On January 19, 2021, Dr. Clayborne Carson, the Martin Luther King Jr. Centennial Professor of History Emeritus at Stanford University, spoke at special edition of Rocky Watch to as part of Dartmouth’s Martin Luther King, Jr. Celebration. More than 80 members of the Dartmouth community gathered via Zoom to hear Dr. Carson’s insights into the great civil rights giant as the country celebrated what would have been his 92nd birthday.
More than 35 years ago, Dr. King’s wife, Coretta Scott King, chose Dr. Carson to lead the effort to edit and publish a compilation of Dr. King’s written works. The endeavor, known as the Martin Luther King, Jr. Papers Project, has already published seven volumes of the late leader’s works, according to their website. Over 15 years ago, Dr. Carson founded the Martin Luther King, Jr. Research and Education Institute to support the Papers Project. He also offers a free online open-enrollment course on the late Dr. King and hosts The World House podcast.
Cheryl Bascomb ‘82, Vice President for Alumni Relations at Dartmouth College, facilitated the wide-ranging discussion with Dr. Carson. The two discussed the former professor’s research and writings before turning to the audience for their questions.
This past summer, in the wake of the murders of George Floyd, Ahmaud Arbery, and Breonna Taylor, Black Lives Matter protests sprung up across the nation. Unsurprisingly, for students and faculty in attendance the subject was top of mind. Many were curious how Dr. King might react to not only the protests, but also to the persistent national conversation about police brutality nearly 60 years after King he delivered his famous address at the March on Washington. As any great historian would, Dr. Carson pulled from the primary sources he has devoted his life to studying. He referenced King’s “Letter from Birmingham Jail” in a discussion about the complicity of those who King called “the white moderate”.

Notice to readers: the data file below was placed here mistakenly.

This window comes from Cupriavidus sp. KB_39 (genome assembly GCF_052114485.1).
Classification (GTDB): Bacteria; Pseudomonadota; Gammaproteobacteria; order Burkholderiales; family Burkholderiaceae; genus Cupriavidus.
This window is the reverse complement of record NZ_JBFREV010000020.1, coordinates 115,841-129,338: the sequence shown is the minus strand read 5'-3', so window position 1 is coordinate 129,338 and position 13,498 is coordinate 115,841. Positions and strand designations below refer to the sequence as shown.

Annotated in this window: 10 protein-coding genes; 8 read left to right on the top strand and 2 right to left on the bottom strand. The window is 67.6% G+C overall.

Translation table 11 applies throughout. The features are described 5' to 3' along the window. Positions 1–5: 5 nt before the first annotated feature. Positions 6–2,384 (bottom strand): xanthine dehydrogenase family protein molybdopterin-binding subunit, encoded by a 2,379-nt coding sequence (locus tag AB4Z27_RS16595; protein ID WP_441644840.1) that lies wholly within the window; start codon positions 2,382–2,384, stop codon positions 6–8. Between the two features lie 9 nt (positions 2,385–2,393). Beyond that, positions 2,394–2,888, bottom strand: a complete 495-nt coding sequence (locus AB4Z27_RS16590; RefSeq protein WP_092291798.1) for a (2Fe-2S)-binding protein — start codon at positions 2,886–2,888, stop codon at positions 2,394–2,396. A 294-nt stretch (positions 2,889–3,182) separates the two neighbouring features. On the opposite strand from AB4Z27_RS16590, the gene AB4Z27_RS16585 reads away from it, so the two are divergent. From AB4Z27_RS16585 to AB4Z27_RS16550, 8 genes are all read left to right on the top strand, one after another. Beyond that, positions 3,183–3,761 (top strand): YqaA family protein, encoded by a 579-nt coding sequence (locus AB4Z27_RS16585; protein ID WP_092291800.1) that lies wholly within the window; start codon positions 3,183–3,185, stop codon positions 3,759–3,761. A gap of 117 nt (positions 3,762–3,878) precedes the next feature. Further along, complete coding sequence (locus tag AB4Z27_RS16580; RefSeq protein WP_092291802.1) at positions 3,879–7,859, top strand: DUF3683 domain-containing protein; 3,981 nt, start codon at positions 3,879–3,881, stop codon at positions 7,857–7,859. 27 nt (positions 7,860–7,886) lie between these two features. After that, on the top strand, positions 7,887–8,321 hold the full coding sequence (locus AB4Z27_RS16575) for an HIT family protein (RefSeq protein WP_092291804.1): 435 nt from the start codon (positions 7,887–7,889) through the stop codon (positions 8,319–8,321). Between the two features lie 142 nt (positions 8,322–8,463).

In what was perhaps the most revealing part of the presentation, Dr. Carson spoke about the late Coretta Scott King. Although he got to know Dr. King mostly through his speeches and sermons, Dr. Carson got to meet and learn from his wife Coretta. To many in the audience, little was known of Mrs. King. Dr. Carson spoke of her advocacy apart from her husband’s. According to him By his account, she led an entire life of activism before she met Dr. King and after his passing she continued to work to dismantle systems of oppression. Although nearly all of his work focuses on the King who has gained international recognition, Dr. Carson thought it paramount that he spoke of the integral role Coretta Scott King played before meeting her husband, during his rise to prominence, and after his assassination.
Dr. Carson believes that despite our present challenges, the work of Dr. Martin Luther King, Jr. and others has set us on a path to dismantling racist and oppressive systems. A new generation of activists will be tasked with carrying on this work, and it is critical that they take time to reflect on those who came before us, including the subject of Dr. Carson’s research and writings.
Written by Blake McGill ’22, Rockefeller Center Student Assistant for Public Programs